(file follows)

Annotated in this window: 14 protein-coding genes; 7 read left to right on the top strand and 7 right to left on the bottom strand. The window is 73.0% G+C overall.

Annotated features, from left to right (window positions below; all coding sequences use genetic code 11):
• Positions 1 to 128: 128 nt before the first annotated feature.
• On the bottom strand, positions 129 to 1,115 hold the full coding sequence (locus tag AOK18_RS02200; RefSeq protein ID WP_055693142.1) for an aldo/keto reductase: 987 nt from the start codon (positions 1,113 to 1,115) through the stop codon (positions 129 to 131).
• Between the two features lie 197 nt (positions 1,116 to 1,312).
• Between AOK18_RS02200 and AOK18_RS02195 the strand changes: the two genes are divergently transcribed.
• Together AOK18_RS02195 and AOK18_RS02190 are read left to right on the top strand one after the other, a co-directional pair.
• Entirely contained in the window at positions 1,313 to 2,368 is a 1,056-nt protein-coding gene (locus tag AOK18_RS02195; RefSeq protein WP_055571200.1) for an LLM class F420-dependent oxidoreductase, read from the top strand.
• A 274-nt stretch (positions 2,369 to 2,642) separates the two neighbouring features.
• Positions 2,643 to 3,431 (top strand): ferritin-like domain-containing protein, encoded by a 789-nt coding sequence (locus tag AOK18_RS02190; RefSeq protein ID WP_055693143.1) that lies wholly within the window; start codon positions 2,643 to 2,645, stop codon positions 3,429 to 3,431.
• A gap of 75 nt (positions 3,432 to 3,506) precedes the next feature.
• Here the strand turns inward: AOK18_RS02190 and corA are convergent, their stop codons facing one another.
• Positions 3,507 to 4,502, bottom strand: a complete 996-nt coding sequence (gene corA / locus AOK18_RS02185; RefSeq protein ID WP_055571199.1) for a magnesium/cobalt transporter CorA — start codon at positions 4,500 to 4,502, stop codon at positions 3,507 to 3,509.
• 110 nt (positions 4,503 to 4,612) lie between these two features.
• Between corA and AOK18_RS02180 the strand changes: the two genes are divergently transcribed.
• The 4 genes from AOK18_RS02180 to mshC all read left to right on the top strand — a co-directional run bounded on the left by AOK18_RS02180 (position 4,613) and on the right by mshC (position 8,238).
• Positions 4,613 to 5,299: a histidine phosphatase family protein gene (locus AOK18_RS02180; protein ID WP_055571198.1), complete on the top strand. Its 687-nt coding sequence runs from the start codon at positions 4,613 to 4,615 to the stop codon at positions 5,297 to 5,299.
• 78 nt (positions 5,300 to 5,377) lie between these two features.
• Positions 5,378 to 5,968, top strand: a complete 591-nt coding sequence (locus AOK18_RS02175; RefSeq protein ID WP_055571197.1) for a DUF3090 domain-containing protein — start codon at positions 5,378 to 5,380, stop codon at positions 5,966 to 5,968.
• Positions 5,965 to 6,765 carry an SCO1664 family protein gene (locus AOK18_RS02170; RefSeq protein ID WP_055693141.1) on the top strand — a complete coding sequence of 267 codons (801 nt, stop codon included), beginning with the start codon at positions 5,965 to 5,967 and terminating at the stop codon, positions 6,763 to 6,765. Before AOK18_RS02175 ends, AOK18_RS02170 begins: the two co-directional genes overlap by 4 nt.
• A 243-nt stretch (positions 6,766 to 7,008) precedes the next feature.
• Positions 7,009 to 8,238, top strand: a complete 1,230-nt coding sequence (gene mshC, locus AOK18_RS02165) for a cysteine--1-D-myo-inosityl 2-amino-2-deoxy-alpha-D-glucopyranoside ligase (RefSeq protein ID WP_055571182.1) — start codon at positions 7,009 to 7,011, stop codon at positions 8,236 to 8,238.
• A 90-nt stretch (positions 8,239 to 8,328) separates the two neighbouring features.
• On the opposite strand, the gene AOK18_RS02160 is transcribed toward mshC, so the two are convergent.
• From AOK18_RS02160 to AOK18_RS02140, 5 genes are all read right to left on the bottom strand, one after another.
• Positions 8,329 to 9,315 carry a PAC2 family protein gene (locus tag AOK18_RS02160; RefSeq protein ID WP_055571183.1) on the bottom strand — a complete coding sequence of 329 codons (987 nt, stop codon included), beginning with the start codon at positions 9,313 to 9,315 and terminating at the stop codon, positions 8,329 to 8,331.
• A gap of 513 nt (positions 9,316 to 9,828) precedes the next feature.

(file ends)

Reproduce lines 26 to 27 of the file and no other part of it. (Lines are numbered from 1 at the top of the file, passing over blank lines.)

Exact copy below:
• Positions 8,329 to 9,315 carry a PAC2 family protein gene (locus tag AOK18_RS02160; RefSeq protein ID WP_055571183.1) on the bottom strand — a complete coding sequence of 329 codons (987 nt, stop codon included), beginning with the start codon at positions 9,313 to 9,315 and terminating at the stop codon, positions 8,329 to 8,331.
• A gap of 513 nt (positions 9,316 to 9,828) precedes the next feature.